While everybody in South Korea is following reinforced social distancing guidelines, the spread of COVID-19 is not showing any sign of slowing down. The number of daily new patients rose again in six days and mass infections have occurred in hospitals – Hyemin Hospital in Gwangjin-gu, Seoul, and Soonchunhyang University Cheonan Hospital – which should be at the frontline of the battle with the virus. Doctors who need to be by patients’ sides are on day 13 of a mass strike. The strike of residents that began on August 21 has expanded with 77.8 percent of residents and 30.0 percent of fellows joining the strike as of Tuesday.
As concerns over the strike grow, the South Korean government decided on Wednesday to add 496 beds for critical patients with the budget of 105.4 billion won and deploy 53 army surgeons to private hospitals by the first half of next year. With the increased number of beds, more medical professionals will be needed.
Doctors are requesting the government to withdraw four new medical policies – increasing the number of medical school students, opening public medical institutions, promoting remote medical treatment, and the provision of more medical insurance coverage for oriental medicine treatment. While the National Assembly is trying to mediate by opening the possibility of reviewing from the start and the government is also making a friendly gesture by withdrawing complaints against the one-week delay of the national examination for medical practitioners and some residents, doctors still have distrust in the government. In fact, the government said on Tuesday that it is realistically impossible to withdraw the policies on oriental medicine treatment and public medical institutions because they are out of the realm of its authorities.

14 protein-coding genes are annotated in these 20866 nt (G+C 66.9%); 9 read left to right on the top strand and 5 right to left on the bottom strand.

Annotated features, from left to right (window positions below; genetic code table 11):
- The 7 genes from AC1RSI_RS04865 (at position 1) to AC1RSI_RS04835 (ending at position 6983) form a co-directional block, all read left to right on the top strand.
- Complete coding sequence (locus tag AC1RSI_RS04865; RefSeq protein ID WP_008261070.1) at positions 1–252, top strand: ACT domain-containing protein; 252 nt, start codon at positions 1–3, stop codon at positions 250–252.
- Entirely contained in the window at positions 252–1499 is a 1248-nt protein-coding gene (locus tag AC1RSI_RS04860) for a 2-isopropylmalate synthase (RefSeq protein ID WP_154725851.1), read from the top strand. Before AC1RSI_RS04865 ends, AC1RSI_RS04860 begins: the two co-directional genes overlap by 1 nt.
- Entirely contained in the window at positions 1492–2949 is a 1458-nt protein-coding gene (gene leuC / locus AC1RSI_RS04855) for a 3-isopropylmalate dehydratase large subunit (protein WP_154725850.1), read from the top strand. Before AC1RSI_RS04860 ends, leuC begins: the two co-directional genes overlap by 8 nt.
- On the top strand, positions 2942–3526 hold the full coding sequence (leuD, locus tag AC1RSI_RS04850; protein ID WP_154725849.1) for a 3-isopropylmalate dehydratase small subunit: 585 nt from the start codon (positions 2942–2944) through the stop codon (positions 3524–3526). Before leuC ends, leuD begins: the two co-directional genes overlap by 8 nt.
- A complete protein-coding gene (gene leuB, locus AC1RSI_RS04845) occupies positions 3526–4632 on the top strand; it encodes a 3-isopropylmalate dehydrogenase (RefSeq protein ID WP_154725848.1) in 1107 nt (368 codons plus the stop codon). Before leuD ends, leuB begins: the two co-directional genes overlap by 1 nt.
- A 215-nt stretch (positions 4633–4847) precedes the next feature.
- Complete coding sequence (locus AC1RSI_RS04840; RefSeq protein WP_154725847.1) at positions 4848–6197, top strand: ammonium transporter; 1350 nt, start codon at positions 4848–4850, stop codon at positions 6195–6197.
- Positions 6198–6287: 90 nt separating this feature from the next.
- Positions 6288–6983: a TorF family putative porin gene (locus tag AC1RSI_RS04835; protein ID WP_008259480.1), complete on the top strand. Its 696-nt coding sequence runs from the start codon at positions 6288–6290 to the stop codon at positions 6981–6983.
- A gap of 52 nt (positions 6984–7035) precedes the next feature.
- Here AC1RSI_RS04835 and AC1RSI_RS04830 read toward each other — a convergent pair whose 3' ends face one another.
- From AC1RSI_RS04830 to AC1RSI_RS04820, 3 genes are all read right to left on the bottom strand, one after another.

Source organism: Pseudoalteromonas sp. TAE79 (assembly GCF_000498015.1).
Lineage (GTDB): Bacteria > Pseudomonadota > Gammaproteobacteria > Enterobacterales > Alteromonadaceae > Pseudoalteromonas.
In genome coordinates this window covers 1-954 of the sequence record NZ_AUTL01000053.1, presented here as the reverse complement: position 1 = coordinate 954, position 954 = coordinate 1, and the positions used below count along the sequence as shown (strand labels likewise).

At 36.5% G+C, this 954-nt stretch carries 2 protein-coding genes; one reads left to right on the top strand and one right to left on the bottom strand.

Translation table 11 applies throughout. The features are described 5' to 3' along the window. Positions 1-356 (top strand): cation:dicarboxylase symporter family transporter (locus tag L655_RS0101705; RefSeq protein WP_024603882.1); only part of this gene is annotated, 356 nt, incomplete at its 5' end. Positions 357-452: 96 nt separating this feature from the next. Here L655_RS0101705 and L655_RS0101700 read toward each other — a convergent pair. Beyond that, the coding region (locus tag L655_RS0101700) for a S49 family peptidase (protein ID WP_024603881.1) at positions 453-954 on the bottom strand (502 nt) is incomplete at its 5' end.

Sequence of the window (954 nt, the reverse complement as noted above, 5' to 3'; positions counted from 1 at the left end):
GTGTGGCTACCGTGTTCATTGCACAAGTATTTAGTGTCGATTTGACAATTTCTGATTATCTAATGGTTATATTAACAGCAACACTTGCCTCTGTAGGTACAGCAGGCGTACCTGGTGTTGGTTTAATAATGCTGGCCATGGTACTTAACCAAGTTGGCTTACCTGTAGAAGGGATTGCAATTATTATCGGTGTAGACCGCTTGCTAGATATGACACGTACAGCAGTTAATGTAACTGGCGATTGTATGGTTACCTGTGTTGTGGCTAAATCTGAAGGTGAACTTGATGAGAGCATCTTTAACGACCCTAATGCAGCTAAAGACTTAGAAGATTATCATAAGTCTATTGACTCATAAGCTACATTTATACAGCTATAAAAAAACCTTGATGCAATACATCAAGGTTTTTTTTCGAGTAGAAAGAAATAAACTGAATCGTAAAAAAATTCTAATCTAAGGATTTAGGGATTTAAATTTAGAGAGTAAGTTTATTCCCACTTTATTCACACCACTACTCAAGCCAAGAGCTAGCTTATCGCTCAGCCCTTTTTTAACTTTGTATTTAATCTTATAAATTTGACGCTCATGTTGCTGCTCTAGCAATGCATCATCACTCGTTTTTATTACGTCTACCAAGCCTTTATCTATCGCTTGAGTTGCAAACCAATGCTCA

The government’s one-sided way of forcing new medical policies without any discussions with medical professionals that are combating COVID-19 in the front line. However, the country is in a war against the virus with all people trying to overcome it with the community spirit of solidarity and consideration. The government should make a trustworthy promise to review the matters from the beginning after the end of the war against the virus while doctors should commit to discussions on how to make medical services more accessible to the public.
Everybody in the country is enduring sacrifice these days, giving up the normal way of living and livelihood, including small business owners whose livelihoods have been directly affected. Both the government and the medical field should not turn their heads away from such suffering of people. Each party should make concessions to end the current abnormal state as early as possible and continue to fight against the virus together.